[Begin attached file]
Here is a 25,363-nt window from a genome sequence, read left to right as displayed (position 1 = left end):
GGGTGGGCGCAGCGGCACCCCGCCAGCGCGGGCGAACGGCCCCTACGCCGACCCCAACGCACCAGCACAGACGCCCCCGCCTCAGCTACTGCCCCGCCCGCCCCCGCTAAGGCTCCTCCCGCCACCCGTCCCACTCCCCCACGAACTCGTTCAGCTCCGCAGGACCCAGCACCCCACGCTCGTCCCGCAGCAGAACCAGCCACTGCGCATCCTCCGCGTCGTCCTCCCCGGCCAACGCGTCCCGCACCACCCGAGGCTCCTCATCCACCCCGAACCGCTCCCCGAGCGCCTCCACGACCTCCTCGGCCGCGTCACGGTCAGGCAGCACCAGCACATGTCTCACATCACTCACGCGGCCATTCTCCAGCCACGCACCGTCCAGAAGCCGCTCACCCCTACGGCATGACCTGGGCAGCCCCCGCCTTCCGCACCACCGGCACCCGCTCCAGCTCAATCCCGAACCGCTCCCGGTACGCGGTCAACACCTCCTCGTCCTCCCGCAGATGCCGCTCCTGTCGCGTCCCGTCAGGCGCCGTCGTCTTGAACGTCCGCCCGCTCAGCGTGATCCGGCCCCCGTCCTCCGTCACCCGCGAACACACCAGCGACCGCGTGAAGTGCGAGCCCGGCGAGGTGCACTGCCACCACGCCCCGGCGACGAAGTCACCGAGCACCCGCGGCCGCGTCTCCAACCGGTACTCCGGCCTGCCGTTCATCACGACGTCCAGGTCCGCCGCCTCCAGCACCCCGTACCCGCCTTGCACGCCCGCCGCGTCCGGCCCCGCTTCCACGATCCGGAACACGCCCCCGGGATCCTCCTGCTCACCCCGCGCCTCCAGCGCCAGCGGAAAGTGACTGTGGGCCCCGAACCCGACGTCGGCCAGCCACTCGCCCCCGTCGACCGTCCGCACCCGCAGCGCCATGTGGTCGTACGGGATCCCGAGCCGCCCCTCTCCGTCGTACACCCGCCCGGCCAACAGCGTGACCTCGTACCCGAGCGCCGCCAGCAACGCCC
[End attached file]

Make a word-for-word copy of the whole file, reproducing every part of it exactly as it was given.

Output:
Here is a 25,363-nt window from a genome sequence, read left to right as displayed (position 1 = left end):
GGGTGGGCGCAGCGGCACCCCGCCAGCGCGGGCGAACGGCCCCTACGCCGACCCCAACGCACCAGCACAGACGCCCCCGCCTCAGCTACTGCCCCGCCCGCCCCCGCTAAGGCTCCTCCCGCCACCCGTCCCACTCCCCCACGAACTCGTTCAGCTCCGCAGGACCCAGCACCCCACGCTCGTCCCGCAGCAGAACCAGCCACTGCGCATCCTCCGCGTCGTCCTCCCCGGCCAACGCGTCCCGCACCACCCGAGGCTCCTCATCCACCCCGAACCGCTCCCCGAGCGCCTCCACGACCTCCTCGGCCGCGTCACGGTCAGGCAGCACCAGCACATGTCTCACATCACTCACGCGGCCATTCTCCAGCCACGCACCGTCCAGAAGCCGCTCACCCCTACGGCATGACCTGGGCAGCCCCCGCCTTCCGCACCACCGGCACCCGCTCCAGCTCAATCCCGAACCGCTCCCGGTACGCGGTCAACACCTCCTCGTCCTCCCGCAGATGCCGCTCCTGTCGCGTCCCGTCAGGCGCCGTCGTCTTGAACGTCCGCCCGCTCAGCGTGATCCGGCCCCCGTCCTCCGTCACCCGCGAACACACCAGCGACCGCGTGAAGTGCGAGCCCGGCGAGGTGCACTGCCACCACGCCCCGGCGACGAAGTCACCGAGCACCCGCGGCCGCGTCTCCAACCGGTACTCCGGCCTGCCGTTCATCACGACGTCCAGGTCCGCCGCCTCCAGCACCCCGTACCCGCCTTGCACGCCCGCCGCGTCCGGCCCCGCTTCCACGATCCGGAACACGCCCCCGGGATCCTCCTGCTCACCCCGCGCCTCCAGCGCCAGCGGAAAGTGACTGTGGGCCCCGAACCCGACGTCGGCCAGCCACTCGCCCCCGTCGACCGTCCGCACCCGCAGCGCCATGTGGTCGTACGGGATCCCGAGCCGCCCCTCTCCGTCGTACACCCGCCCGGCCAACAGCGTGACCTCGTACCCGAGCGCCGCCAGCAACGCCC